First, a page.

Calgary folk-pop outfit Boreal Sons brave the elements

The Boreal Sons’ convoy (the Calgary quartet stuffed into a newly acquired van along with their equipment and personal belongings) was a mere 60 kilometres from re-entering Alberta via Lloydminster when traffic came to an all-too-abrupt halt. The wind screeched ice covered the road and cars backed up for a few hundred metres. A northern prairie snowstorm in all its glory had struck welcoming the boys home after a long stretch on the road.

“We navigated some back roads in the middle of the night” says Evan Acheson the band’s lead vocalist and pianist. “It was the most terrifying driving of my life. We ended up making it into Wainwright Alberta. We got a hotel and went from driving on slippery scary roads to lounging in a hot tub in a matter of minutes. We were checking out the water slide and ordered pizza and fell asleep watching TV. It was like a 14-year-old’s dream birthday party.”

The festivities were well-deserved given the successful shenanigans of the previous month. In early October the band dropped their excellent debut LP Threadbare following two top-notch EPs. They embarked on their cross-country tour a few days prior to the album’s release heading westward to Vancouver Victoria and Whistler before charging eastward towards the Atlantic; in total the Sons drove about 120 hours playing shows in most of the country’s major cities. Adding to the fun was a noticeable diversity in venue types ranging from bars to cafés to churches.

“We definitely did tailor our set lists for the rooms and for the audiences that we were performing for” says Acheson. “On one night we’d be in a really loud bar and we would need to play material that would catch people’s attention. We saved a lot of our louder stuff for that. One thing we’ve noticed about our music is that we have the blessing — I guess — of being fairly versatile in terms of what we can do. So we played some house concerts and had acoustic versions of our songs along with loud bar versions.”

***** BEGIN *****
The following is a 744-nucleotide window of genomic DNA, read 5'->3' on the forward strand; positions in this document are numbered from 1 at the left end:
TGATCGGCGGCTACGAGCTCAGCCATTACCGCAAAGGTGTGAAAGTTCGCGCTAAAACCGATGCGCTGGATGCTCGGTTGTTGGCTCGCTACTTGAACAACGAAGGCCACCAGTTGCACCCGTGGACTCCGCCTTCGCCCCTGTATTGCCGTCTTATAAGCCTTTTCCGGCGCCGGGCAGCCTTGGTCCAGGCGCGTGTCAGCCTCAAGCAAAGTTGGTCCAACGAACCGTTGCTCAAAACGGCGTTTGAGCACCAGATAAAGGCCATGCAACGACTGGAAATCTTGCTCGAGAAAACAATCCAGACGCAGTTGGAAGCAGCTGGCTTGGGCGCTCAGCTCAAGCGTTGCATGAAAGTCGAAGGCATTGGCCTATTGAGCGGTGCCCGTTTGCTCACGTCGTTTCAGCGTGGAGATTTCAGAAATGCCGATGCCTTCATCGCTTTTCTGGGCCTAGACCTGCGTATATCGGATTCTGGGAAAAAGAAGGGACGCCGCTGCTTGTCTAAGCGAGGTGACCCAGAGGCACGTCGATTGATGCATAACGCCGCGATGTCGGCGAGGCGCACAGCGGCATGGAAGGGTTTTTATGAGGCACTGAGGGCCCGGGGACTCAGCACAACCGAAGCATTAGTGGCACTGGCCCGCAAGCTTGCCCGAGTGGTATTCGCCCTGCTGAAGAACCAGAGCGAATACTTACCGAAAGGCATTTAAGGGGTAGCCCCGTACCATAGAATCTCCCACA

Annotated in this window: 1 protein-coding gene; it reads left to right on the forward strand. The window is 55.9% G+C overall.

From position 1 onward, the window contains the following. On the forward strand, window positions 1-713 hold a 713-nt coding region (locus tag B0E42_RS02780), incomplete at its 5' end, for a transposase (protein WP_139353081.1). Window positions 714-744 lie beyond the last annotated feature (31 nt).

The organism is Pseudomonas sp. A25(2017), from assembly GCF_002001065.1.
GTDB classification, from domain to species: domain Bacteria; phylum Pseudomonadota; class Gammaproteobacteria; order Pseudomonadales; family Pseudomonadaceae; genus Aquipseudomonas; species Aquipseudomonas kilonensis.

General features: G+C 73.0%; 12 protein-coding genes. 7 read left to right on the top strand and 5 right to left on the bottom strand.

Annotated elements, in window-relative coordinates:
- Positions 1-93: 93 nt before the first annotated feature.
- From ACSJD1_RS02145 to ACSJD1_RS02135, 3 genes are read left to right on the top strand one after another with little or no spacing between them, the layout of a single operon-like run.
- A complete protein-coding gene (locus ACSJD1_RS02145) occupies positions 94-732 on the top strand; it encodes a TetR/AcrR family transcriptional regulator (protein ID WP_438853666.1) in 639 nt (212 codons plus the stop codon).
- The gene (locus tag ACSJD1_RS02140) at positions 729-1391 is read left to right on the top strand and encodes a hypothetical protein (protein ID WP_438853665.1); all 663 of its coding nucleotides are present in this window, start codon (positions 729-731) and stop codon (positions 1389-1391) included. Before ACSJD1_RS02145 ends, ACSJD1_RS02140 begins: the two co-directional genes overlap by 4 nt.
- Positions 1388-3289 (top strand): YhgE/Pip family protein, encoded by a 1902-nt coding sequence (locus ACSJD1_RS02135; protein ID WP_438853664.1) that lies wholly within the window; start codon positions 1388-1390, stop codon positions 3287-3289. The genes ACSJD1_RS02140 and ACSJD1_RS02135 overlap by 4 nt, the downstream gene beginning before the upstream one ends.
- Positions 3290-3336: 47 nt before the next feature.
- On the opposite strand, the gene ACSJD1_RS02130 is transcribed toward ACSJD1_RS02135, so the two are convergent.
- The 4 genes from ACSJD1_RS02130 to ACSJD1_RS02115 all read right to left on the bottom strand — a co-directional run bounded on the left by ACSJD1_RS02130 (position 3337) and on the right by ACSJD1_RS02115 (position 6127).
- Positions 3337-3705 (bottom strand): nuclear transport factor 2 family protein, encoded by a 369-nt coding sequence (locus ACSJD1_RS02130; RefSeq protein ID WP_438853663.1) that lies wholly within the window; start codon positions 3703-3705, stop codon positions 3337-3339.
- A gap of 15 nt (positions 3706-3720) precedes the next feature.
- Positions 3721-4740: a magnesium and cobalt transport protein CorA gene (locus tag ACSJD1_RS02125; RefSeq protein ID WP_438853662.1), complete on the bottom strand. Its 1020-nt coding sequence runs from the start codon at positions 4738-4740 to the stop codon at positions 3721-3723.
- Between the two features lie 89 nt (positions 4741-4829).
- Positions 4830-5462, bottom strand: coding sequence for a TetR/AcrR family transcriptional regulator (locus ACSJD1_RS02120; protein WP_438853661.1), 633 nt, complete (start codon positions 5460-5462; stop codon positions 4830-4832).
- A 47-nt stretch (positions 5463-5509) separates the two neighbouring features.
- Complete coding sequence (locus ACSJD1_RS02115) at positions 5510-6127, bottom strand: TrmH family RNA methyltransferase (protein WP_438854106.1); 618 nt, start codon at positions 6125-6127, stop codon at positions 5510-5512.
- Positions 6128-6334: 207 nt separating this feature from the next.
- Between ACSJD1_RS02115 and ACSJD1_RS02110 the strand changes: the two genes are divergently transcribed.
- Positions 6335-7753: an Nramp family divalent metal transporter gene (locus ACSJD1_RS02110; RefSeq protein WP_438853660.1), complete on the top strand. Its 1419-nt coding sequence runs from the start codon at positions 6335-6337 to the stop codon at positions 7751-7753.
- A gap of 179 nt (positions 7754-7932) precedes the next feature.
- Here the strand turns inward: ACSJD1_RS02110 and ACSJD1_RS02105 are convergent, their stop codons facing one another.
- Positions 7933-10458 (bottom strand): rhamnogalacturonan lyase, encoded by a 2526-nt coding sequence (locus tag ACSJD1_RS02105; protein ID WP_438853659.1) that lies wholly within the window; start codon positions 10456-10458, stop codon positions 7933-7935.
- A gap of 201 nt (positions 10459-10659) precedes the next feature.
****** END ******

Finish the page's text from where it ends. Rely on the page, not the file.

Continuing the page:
Another factor that complemented the live sets was the use of a Fender Rhodes piano borrowed from a friend during a previous trip to Victoria. That particular voyage also included their van’s engine catching on fire necessitating the recent “Boreal Bus or Bust!” IndieGoGo campaign that crowdsourced just shy of $2500 to buy a new coach. Hauling the piano across the country has been a space-hogging commitment but one that appears justified.

“We wanted to showcase something different sonically in terms of a different texture that we can use to structure our song for a live setting” says Acheson noting that the Rhodes gave the songs a little more life than his keyboard.

The intricate organic sound of the Fender piano only augmented the gentle aura of the band’s sound deftly presented on Threadbare . Production work was handled by Jonathan Anderson the Langley-based soundman quickly ascending the ranks of Canadian indie folk/rock influencers thanks to his work on the likes of Aidan Knight’s Small Reveal Jordan Klassen’s Repentance and In Medias Res’ It Was Warm and Sunny When We First Set Out . Some 20 days were spent with Anderson split between Calgary and Langley.

The band’s first two self-produced EPs ( Bedtime Briar and Whom Thunder Hath Made Greater ) were of undeniably pristine quality exhibiting a surprisingly refined sound. But thanks to the band’s evolution and decision to record with Anderson Threadbare contains a compelling combination of graceful melodic compositions and lyrical ruminations on mortality nature and divinity resulting in an album reminiscent of a more piano-anchored Midlake or Fleet Foxes.

And now after many weeks of touring the group is returning to their home turf.

“For us to be able to play in Calgary with new songs with new instruments and with a lot of practice and experience from coming just off the road I think we’re feeling really confident and excited to bring back and share stories from our experiences and be back among our community of supporters” says Acheson.